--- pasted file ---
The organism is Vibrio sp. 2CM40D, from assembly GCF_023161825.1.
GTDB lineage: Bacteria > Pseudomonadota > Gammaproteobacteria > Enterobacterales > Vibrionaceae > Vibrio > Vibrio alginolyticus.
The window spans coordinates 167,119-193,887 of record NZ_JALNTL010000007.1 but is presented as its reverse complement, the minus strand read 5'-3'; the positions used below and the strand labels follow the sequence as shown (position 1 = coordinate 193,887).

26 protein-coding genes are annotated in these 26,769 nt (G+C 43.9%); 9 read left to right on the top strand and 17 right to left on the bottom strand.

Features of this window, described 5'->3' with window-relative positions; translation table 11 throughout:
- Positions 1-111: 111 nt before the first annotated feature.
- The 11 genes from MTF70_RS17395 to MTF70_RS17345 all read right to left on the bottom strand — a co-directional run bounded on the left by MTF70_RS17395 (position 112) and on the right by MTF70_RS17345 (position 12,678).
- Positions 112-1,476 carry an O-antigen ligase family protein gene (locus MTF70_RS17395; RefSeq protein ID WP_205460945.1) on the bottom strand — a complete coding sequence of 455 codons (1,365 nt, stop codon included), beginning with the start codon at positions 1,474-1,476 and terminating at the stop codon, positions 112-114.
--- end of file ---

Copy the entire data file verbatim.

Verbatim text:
The organism is Vibrio sp. 2CM40D, from assembly GCF_023161825.1.
GTDB lineage: Bacteria > Pseudomonadota > Gammaproteobacteria > Enterobacterales > Vibrionaceae > Vibrio > Vibrio alginolyticus.
The window spans coordinates 167,119-193,887 of record NZ_JALNTL010000007.1 but is presented as its reverse complement, the minus strand read 5'-3'; the positions used below and the strand labels follow the sequence as shown (position 1 = coordinate 193,887).

26 protein-coding genes are annotated in these 26,769 nt (G+C 43.9%); 9 read left to right on the top strand and 17 right to left on the bottom strand.

Features of this window, described 5'->3' with window-relative positions; translation table 11 throughout:
- Positions 1-111: 111 nt before the first annotated feature.
- The 11 genes from MTF70_RS17395 to MTF70_RS17345 all read right to left on the bottom strand — a co-directional run bounded on the left by MTF70_RS17395 (position 112) and on the right by MTF70_RS17345 (position 12,678).
- Positions 112-1,476 carry an O-antigen ligase family protein gene (locus MTF70_RS17395; RefSeq protein ID WP_205460945.1) on the bottom strand — a complete coding sequence of 455 codons (1,365 nt, stop codon included), beginning with the start codon at positions 1,474-1,476 and terminating at the stop codon, positions 112-114.